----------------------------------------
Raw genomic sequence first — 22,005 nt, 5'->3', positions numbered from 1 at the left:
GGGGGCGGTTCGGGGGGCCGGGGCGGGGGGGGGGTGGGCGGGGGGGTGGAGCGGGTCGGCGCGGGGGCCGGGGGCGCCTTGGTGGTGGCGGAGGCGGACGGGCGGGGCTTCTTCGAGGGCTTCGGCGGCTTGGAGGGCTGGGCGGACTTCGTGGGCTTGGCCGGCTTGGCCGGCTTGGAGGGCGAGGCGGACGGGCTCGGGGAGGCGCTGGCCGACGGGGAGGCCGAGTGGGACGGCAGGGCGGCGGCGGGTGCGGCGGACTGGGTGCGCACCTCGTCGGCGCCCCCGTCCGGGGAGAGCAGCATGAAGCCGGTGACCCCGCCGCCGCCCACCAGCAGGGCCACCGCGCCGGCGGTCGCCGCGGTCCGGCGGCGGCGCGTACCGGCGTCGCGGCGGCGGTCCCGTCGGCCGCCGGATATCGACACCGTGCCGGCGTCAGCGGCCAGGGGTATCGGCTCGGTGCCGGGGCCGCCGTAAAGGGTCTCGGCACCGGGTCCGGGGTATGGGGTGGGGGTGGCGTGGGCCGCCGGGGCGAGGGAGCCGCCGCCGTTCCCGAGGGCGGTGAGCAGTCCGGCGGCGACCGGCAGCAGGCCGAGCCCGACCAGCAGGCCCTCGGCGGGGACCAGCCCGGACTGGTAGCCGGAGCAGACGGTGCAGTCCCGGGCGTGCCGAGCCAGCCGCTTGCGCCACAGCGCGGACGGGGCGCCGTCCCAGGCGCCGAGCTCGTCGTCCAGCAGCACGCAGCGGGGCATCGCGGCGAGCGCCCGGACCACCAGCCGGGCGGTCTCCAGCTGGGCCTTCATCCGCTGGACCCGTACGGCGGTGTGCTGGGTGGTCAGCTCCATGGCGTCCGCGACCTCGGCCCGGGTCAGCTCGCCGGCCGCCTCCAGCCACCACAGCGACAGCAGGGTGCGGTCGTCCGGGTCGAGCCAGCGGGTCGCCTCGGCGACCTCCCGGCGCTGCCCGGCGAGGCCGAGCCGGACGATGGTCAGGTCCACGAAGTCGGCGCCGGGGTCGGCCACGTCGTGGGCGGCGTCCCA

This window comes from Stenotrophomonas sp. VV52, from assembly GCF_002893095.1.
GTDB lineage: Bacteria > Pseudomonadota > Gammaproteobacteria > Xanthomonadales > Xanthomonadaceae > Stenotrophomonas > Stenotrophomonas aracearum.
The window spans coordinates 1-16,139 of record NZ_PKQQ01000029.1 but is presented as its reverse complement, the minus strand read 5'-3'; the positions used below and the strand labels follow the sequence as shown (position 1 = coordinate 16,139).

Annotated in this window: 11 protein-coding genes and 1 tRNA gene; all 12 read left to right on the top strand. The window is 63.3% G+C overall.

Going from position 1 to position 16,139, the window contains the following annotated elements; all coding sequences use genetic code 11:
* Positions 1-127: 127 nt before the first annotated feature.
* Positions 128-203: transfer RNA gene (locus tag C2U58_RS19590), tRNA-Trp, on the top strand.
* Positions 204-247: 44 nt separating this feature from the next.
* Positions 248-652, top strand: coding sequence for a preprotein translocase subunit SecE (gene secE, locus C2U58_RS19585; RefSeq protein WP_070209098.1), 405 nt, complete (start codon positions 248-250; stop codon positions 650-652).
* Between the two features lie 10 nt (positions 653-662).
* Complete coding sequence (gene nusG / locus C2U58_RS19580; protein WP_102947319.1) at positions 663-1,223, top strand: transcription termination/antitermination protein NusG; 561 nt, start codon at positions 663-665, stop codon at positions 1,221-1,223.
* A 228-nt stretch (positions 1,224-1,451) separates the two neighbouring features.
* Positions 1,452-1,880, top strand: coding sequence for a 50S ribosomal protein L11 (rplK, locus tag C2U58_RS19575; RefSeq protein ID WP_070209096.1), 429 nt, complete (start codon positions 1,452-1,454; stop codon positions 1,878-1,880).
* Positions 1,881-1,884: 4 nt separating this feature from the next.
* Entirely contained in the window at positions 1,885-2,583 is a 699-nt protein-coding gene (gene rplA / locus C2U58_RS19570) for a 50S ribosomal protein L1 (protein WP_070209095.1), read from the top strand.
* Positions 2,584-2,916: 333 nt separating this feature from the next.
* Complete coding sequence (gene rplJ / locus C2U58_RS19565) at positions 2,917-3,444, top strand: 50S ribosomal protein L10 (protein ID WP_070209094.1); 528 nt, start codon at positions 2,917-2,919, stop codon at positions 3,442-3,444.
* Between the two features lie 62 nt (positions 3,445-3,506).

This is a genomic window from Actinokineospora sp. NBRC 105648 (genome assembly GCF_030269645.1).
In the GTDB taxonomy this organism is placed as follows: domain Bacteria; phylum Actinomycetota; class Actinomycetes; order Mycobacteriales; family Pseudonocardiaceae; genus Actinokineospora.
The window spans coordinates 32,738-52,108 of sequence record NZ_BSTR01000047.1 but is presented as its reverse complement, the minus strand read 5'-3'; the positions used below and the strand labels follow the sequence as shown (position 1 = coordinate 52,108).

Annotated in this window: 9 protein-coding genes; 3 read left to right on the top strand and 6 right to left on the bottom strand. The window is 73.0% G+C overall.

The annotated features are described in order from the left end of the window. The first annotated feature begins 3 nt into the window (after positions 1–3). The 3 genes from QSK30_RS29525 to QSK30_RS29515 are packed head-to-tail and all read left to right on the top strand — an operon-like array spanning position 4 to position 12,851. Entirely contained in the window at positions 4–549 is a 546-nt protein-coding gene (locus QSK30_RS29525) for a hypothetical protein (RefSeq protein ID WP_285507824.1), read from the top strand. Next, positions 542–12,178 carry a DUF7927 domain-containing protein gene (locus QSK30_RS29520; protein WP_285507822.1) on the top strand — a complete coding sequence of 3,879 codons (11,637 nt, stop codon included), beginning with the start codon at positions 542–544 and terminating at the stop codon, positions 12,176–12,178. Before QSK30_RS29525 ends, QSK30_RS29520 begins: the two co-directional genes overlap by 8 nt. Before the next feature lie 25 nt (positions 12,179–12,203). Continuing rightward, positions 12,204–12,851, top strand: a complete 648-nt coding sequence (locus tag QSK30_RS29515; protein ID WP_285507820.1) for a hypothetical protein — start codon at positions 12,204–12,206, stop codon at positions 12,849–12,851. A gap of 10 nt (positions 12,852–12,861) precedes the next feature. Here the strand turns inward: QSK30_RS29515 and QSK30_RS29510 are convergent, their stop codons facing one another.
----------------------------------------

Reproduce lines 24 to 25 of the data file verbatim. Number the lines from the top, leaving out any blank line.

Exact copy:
Annotated in this window: 9 protein-coding genes; 3 read left to right on the top strand and 6 right to left on the bottom strand. The window is 73.0% G+C overall.

The annotated features are described in order from the left end of the window. The first annotated feature begins 3 nt into the window (after positions 1–3). The 3 genes from QSK30_RS29525 to QSK30_RS29515 are packed head-to-tail and all read left to right on the top strand — an operon-like array spanning position 4 to position 12,851. Entirely contained in the window at positions 4–549 is a 546-nt protein-coding gene (locus QSK30_RS29525) for a hypothetical protein (RefSeq protein ID WP_285507824.1), read from the top strand. Next, positions 542–12,178 carry a DUF7927 domain-containing protein gene (locus QSK30_RS29520; protein WP_285507822.1) on the top strand — a complete coding sequence of 3,879 codons (11,637 nt, stop codon included), beginning with the start codon at positions 542–544 and terminating at the stop codon, positions 12,176–12,178. Before QSK30_RS29525 ends, QSK30_RS29520 begins: the two co-directional genes overlap by 8 nt. Before the next feature lie 25 nt (positions 12,179–12,203). Continuing rightward, positions 12,204–12,851, top strand: a complete 648-nt coding sequence (locus tag QSK30_RS29515; protein ID WP_285507820.1) for a hypothetical protein — start codon at positions 12,204–12,206, stop codon at positions 12,849–12,851. A gap of 10 nt (positions 12,852–12,861) precedes the next feature. Here the strand turns inward: QSK30_RS29515 and QSK30_RS29510 are convergent, their stop codons facing one another.